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Ugandans Are Using Sharp Humor to Criticize Their Country's Social Media Tax

The controversial social media tax has gone into effect in Uganda and citizens are using humor—and social media itself—to challenge it.

On Sunday, the Ugandan government put into effect its highly controversial social media tax policy, which charges each Ugandan social media users the equivalent of 200 shillings ($0.05) to use sites such as Facebook, Twitter and Whatsapp.

The policy has caused a public outcry, as many Ugandans believe that the law impedes upon their free speech, and is another government attempt to silence media critics.

Ugandans have widely criticized the implementation of the tax, which Museveni has claimed will help curb gossip in the country, as well as provide the government with more revenue to payoff national debt.


Some are finding creative ways to avoid paying the tax—mostly by using VPNs which make it appear as though sites are being accessed from another country—but others have had to make electronic payments before entering what the government refers to as Over the Top (OTT) sites, BBC Africa.

Several have taken to social media to express their discontent with having to pay to use social media, and it appears that some are trying to initiate a #NoDataWeek in protest of the levy.

As always, many are responding to the social media tax with wit and humor, and are taking jabs at the president, even referencing his infamous "the mouth is for eating" rant. Check out some hilarious comments below.

















Music

6 Samples From 'Éthiopiques' in Hip-Hop

A brief history of Ethio-jazz cultural exchange featuring songs by Nas & Damian Marley, K'naan, Madlib and more.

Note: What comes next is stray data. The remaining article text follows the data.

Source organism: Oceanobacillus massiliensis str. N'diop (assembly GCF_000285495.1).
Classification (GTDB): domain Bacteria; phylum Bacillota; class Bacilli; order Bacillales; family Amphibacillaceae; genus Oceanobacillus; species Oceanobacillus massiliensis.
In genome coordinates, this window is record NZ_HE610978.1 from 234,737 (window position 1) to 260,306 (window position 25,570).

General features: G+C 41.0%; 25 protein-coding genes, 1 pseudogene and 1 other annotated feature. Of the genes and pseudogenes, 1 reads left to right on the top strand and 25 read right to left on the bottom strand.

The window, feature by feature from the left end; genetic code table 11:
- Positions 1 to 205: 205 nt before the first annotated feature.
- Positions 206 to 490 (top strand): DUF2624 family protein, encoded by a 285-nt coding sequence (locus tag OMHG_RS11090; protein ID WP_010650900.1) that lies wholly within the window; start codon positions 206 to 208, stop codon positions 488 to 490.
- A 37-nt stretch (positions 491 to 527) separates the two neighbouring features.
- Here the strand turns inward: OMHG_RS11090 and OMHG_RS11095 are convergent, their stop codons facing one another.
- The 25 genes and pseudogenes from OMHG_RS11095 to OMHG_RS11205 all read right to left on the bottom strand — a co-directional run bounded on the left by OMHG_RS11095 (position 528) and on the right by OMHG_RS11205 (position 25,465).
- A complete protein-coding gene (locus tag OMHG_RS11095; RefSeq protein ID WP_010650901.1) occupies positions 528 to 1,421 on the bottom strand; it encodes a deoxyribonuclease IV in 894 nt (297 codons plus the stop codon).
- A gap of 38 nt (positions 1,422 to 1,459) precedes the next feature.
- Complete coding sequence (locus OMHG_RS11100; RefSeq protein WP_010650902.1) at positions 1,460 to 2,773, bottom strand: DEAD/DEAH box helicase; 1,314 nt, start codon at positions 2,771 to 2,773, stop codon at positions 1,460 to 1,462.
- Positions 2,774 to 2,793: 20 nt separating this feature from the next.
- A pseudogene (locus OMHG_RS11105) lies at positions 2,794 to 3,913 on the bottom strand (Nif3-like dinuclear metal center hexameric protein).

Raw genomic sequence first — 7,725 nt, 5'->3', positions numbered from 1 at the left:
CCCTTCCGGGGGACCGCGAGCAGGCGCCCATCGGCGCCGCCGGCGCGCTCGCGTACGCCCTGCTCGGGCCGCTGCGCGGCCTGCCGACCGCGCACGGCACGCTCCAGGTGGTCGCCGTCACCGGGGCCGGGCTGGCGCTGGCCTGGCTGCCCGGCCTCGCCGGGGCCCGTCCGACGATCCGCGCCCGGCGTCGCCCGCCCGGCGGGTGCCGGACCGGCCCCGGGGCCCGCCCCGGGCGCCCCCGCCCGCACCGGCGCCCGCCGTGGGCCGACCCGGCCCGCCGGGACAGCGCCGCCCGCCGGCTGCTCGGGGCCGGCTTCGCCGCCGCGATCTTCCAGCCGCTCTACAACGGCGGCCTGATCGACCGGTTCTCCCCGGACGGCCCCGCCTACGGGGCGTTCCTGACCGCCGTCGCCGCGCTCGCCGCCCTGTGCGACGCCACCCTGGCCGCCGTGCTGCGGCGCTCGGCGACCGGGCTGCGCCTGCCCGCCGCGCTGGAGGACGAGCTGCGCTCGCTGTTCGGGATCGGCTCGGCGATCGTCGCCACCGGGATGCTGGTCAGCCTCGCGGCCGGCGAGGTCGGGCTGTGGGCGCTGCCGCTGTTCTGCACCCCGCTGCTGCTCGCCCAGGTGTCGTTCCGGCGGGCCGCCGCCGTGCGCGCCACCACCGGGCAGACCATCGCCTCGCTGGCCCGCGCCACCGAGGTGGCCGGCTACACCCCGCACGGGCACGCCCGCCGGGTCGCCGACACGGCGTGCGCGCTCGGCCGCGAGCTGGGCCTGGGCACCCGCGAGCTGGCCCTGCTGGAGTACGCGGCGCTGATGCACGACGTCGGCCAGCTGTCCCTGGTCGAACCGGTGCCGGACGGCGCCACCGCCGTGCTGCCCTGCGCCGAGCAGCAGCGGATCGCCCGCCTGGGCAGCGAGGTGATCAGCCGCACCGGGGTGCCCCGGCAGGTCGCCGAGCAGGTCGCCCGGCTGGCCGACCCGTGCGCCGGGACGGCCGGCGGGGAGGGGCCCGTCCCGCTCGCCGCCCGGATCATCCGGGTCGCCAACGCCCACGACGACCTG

This article was originally published on OkayAfrica in March, 2017. We're republishing it here for our Crossroads series.

It's 2000 something. I'm holed up in my bedroom searching for samples to chop up on Fruity Loops. While deep into the free-market jungle of Amazon's suggested music section, I stumble across a compilation of Ethiopian music with faded pictures of nine guys jamming in white suit jackets. I press play on the 30 second sample.

My mind races with the opportunities these breakbeats offered a budding beat maker. Catchy organs, swinging horns, funky guitar riffs, soulful melodies and grainy and pained vocalists swoon over love lost and gained. Sung in my mother tongue—Amharic—this was a far cry from the corny synthesizer music of the 1990s that my parents played on Saturday mornings. I could actually sample this shit.

The next day, I burn a CD and pop it into my dad's car. His eyes light up when the first notes ooze out of the speakers. “Where did you get this?" He asks puzzlingly. “The internet," I respond smiling.

In the 1970s my dad was one of thousands of high school students in Addis Ababa protesting the monarchy. The protests eventually created instability which lead to a coup d'état. The monarchy was overthrown and a Marxist styled military junta composed of low ranking officers called the Derg came to power. The new regime subsequently banned music they deemed to be counter revolutionary. When the Derg came into power, Amha Eshete, a pioneering record producer and founder of Ahma Records, fled to the US and the master recordings of his label's tracks somehow ended up in a warehouse in Greece.

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